What to Know
- New York’s stop-and-frisk history is getting renewed attention as Bloomberg campaigns for the Democratic presidential nomination
- Bloomberg long defended the practice, even after a federal judge found that the stops discriminated against those who were black or Latino
- He abruptly apologized in November shortly before announcing his White House bid
David Ourlicht was a college student, walking down a street near campus, when he became one of millions of New Yorkers swept up in the era of stop and frisk.
A police officer accosted Ourlicht, deeming suspicious a bulge in his jacket. Police patted him down, told him to stand against a wall, emptied his pockets, finding nothing illegal, and accused him of lying about his address, according to court testimony. The 2008 encounter ended with a disorderly conduct summons, which was later dismissed.
Ourlicht was embarrassed, angry and rattled, but not surprised. Police encounters like that had become a cornerstone of policing under then-Mayor Mike Bloomberg and a fact of life for Ourlicht, who is of black and white heritage, and his friends growing up.
He later joined a lawsuit that helped curb stop and frisk and became a lawyer himself. But his experiences with police, which he says began with getting beaten and handcuffed at 15 while trying to go up to his apartment, still cast a shadow over his life today.
“Every day I get into my car, every day I decide to step out of my house, it’s a psyching up that I have to do to myself,” Ourlicht said. “It’s always there.”
New York’s stop-and-frisk history is getting renewed attention as Bloomberg campaigns for the Democratic presidential nomination. Bloomberg long defended the practice, even after a federal judge found that the stops discriminated against those who were black or Latino. He abruptly apologized in November shortly before announcing his White House bid and has largely sought to move past the issue.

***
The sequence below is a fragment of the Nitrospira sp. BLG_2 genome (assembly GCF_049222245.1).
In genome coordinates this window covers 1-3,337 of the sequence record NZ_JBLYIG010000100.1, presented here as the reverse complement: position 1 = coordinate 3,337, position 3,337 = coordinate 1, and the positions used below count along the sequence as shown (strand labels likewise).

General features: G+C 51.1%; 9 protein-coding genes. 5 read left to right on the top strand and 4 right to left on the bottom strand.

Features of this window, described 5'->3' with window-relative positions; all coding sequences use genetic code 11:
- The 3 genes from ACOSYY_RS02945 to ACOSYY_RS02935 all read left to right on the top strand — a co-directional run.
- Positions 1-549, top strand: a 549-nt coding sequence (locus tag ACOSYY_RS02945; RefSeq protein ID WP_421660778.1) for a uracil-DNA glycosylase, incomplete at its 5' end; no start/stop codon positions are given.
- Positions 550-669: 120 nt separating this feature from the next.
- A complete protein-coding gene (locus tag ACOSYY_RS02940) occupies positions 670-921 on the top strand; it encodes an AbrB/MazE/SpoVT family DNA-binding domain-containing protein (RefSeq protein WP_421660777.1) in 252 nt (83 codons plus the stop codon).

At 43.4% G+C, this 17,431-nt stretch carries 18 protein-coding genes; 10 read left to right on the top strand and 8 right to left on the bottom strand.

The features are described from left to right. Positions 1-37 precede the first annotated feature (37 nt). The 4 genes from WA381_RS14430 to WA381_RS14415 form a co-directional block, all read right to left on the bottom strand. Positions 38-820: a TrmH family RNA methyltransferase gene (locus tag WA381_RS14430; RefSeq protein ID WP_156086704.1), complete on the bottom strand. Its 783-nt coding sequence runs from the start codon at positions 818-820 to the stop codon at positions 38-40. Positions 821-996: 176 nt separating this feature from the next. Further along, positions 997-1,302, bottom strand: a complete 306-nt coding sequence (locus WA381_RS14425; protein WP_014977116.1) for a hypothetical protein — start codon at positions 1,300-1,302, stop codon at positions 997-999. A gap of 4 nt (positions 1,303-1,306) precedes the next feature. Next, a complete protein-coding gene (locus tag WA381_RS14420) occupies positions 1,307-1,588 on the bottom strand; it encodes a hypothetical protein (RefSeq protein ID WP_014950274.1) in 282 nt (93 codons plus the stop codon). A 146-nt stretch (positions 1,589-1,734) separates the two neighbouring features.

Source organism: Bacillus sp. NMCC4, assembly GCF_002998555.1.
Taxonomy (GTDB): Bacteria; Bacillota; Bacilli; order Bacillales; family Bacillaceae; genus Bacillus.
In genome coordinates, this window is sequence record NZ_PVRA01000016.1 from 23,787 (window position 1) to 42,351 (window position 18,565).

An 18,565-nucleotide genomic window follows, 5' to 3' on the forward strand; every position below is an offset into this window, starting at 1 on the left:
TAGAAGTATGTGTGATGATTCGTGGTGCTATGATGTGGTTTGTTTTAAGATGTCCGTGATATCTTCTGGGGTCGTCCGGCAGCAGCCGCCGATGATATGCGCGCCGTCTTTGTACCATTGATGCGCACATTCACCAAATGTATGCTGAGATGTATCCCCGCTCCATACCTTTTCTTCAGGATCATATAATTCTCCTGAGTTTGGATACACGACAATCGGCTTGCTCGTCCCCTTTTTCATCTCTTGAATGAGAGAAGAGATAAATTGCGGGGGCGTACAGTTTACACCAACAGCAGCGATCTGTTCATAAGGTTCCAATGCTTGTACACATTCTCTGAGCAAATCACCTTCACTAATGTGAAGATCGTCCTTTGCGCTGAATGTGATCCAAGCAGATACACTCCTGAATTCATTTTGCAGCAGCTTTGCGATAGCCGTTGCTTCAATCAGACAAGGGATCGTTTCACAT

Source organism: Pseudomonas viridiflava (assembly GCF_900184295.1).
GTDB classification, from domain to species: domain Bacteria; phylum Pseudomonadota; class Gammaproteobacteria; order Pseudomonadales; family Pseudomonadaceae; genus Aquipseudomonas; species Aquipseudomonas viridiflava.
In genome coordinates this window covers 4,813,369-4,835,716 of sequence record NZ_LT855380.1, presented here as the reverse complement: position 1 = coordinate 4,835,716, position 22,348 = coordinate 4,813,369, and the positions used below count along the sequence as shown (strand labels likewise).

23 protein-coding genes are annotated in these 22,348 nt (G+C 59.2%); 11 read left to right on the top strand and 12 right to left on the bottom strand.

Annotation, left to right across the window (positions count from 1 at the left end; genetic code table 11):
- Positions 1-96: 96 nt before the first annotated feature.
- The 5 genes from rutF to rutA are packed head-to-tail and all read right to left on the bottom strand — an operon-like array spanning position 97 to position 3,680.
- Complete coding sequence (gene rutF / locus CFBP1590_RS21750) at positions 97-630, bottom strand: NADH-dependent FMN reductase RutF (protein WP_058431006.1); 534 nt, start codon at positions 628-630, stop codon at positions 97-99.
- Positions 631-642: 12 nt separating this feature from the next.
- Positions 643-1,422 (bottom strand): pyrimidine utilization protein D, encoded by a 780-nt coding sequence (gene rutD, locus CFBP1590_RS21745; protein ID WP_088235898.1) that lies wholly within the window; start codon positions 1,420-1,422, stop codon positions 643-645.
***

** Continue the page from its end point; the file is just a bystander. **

That became difficult last week when a 2015 recording of Bloomberg resurfaced in which he said the way to bring down murder rates is to “put a lot of cops” in minority neighborhoods because that’s where “all the crime is.”
Bloomberg said the remarks “do not reflect my commitment to criminal justice reform and racial equity.” He has since gotten endorsements from some members of the Congressional Black Caucus. And as he campaigned in the South last week, many black voters said they weren’t offended by the comments and were more focused on finding a candidate who could beat President Donald Trump.
But the former mayor likely will face more questions about the practice as his campaign gains traction. Bloomberg is on the cusp of qualifying for Wednesday’s presidential debate, where his rivals are sure to pillory him on stop and frisk to blunt his rise and appeal to African Americans, who are a critical voting bloc in the Democratic primary.
Stop and frisk is a term for a tactic police have long used: accosting, questioning and sometimes patting down people who officers think might be doing something illegal, but the suspicions didn't necessarily amount to probable cause for an arrest.
The New York Police Department began increasing its emphasis on stop and frisk in the mid-1990s, when Republican Rudy Giuliani was mayor. But stops soared under Bloomberg – who held office as a Republican and later an independent — rising from about 97,000 stops in 2002 to a high of about 685,000 in 2011. There were fewer than 13,500 stops last year, according to NYPD data.
Over 80% of the people stopped during the surge of stop and frisk were black or Latino.
They include Hawk Newsome, 42, who said he was stopped dozens of times while living in the Bronx when Giuliani, then Bloomberg, served as mayor.